Some of the best consultants I know have started urging their clients to consider second cities, avoiding metropolises when possible. The best bragging rights going forward may be dropping names of places no one else knows. Will this "movement" catch on?

The political divisions we have seen during this election make me believe that one side will not wish to dine on a cruise ship with the other, nor will they wish to share the same tour bus. The divisions may go too deep to forgive on vacation. How do we find travel products where concerned clients will truly feel comfortable and relaxed in a nonpolitical way? Will we see the growth of politically oriented cruise and tour departures?

Will Covid times increase or decrease the percentage of our clients who wish to be "social travelers" versus those who prefer to travel on their own? Will our guests assume that their favorite escorted travel firm will have higher cleanliness standards than they would encounter traveling independently?

How will one year-plus of incarceration with their cellmate Netflix impact the length of the vacations our clients plan in the next 36 months? Regent just sold out a world cruise in four days. Are we going to see a major trend toward longer overseas vacations?

Several futurists have said that travel will eventually all be virtual. Do we see any signs that our clients are willing to travel virtually now that they have had a year to experiment with the concept? To what degree will Amazon be expanding its attempts to sell virtual travel experiences?

Will we see Zoom travel agency concepts develop now that we have a large segment of the population familiar with the technology?

As we try to exhale from this year, I could not end without a few words of anger I wish to direct to Covid itself:

You are evil, I will grant you that. But Covid, you underestimated the inner strength and resiliency of the travel and tourism sector, something others have done, as well, in recent history. You counted us out -- a big mistake.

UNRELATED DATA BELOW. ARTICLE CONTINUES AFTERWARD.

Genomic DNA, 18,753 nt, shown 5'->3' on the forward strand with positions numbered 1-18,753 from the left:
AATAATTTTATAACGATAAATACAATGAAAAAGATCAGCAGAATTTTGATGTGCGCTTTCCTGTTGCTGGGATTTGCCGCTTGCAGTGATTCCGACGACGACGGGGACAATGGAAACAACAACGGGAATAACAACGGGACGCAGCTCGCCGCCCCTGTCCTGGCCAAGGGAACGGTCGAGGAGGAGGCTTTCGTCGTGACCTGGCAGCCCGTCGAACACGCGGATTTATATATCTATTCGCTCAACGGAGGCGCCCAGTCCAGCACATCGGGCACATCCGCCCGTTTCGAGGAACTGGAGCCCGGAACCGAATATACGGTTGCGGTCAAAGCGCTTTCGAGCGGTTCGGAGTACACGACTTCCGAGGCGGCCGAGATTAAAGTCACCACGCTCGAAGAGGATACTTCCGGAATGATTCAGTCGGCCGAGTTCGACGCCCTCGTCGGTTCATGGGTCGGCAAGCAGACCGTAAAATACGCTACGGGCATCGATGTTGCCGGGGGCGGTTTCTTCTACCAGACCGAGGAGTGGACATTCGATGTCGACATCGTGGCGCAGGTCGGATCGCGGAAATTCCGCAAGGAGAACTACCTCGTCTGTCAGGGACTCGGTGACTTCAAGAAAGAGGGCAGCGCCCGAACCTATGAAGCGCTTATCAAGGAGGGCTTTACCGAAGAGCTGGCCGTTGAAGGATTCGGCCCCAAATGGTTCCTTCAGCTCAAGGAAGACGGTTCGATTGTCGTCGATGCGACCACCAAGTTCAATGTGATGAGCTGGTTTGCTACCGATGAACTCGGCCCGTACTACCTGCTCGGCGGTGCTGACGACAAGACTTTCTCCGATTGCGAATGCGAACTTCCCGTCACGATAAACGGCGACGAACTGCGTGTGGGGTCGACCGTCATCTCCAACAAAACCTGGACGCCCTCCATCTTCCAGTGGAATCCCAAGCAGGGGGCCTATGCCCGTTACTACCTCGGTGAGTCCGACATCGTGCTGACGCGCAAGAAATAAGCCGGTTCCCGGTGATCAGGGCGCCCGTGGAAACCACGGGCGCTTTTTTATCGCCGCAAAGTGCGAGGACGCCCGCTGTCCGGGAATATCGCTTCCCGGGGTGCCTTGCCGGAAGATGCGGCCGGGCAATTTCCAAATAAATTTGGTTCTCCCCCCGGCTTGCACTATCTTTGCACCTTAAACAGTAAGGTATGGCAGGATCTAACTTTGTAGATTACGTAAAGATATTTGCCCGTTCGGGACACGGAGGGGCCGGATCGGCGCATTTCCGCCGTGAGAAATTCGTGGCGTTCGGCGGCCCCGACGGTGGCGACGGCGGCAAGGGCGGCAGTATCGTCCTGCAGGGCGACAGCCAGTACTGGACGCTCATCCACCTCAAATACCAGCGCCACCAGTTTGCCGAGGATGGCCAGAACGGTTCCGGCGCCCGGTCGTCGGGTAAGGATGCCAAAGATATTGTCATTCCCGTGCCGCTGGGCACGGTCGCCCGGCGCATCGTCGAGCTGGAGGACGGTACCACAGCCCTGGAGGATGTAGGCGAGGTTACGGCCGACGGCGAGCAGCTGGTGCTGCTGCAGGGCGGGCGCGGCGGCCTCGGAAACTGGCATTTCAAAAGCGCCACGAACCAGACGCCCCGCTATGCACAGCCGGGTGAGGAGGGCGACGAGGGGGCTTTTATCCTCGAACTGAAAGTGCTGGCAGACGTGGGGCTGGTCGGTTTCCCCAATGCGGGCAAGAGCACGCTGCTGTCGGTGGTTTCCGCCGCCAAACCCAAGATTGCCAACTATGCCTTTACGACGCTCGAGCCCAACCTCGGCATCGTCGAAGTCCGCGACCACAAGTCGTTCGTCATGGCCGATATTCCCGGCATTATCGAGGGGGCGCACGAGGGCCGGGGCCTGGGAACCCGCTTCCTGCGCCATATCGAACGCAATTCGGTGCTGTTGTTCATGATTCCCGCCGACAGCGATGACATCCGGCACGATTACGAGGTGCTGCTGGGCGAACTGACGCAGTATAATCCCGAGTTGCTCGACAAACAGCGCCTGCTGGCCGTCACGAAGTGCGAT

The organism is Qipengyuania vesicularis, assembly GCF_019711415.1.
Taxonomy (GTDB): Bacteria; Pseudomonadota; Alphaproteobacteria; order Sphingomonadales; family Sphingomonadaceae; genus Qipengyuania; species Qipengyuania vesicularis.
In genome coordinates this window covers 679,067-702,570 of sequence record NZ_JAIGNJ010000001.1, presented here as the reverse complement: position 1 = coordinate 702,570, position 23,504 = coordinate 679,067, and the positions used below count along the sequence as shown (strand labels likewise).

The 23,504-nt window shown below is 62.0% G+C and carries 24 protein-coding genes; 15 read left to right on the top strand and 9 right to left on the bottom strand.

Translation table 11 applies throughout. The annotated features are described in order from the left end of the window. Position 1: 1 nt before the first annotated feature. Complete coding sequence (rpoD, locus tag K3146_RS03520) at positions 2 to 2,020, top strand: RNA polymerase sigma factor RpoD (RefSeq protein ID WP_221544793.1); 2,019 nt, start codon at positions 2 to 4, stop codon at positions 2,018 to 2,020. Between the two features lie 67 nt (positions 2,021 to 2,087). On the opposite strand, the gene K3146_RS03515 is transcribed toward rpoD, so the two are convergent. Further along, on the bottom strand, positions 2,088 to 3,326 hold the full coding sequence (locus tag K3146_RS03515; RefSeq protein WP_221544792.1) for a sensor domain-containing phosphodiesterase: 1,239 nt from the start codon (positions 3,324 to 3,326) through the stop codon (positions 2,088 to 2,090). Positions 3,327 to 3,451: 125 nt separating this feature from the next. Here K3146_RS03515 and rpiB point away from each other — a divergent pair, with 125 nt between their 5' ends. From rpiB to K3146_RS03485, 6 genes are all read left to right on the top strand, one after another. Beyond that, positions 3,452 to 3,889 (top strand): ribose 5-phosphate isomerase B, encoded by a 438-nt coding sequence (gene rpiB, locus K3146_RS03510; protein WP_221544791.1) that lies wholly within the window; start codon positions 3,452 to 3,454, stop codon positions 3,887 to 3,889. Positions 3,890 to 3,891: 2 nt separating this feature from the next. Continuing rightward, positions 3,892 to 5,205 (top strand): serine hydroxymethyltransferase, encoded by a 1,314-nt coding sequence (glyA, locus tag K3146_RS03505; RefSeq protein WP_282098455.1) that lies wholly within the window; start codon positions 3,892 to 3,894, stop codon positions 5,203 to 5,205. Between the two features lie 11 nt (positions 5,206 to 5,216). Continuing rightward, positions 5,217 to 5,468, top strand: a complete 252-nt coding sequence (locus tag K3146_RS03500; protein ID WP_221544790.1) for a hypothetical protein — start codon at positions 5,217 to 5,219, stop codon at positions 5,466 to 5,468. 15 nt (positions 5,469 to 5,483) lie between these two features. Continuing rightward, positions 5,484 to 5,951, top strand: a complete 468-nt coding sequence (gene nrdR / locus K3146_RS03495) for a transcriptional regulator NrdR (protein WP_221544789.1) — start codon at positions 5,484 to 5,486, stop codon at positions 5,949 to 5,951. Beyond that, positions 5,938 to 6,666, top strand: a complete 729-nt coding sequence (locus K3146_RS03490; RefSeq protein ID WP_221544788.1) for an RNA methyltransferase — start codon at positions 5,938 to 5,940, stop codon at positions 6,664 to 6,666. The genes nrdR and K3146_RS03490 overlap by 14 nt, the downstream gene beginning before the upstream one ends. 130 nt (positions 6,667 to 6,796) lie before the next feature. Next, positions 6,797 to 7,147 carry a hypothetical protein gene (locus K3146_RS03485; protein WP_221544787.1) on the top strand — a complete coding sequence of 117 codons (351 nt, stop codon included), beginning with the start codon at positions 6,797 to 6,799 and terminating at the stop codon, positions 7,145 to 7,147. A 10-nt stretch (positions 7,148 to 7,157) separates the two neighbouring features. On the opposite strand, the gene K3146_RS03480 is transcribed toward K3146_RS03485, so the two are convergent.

During the economic downturn of 2008, we lost almost 40% of our travel agents. Some said our ranks were decimated. But we learned to work lean, we honed our computer skills and then we realized that our clients really didn't care where we were working; they cared about what we were doing for them. And we roared back.

In the aftermath of 9/11, analysts thought that surely our industry would crumble. Who would ever fly again? Who would sail the seven seas? Who would book a room in a high-rise hotel? Our clients would -- that's who, Covid.

Then, Covid, they said we would disappear completely, replaced by networks of online call centers staffed by nameless robots and people imitating robots. We held our own and then we thrived, based on large measures of personal knowledge and experience and the simple fact that "we've been there; your computers haven't."

Covid, you made the terrible mistake of thinking you could permanently impact the desire of our clients to move about this planet as they see fit. No one has ever won that bet.

Happy New Year, dear readers. Please rest up. You are going to be working harder than you ever have starting around April Fools' Day and for a very long time after that.

Richard Turen, the owner of Churchill & Turen travel-planning company, is a regular columnist for Travel Weekly.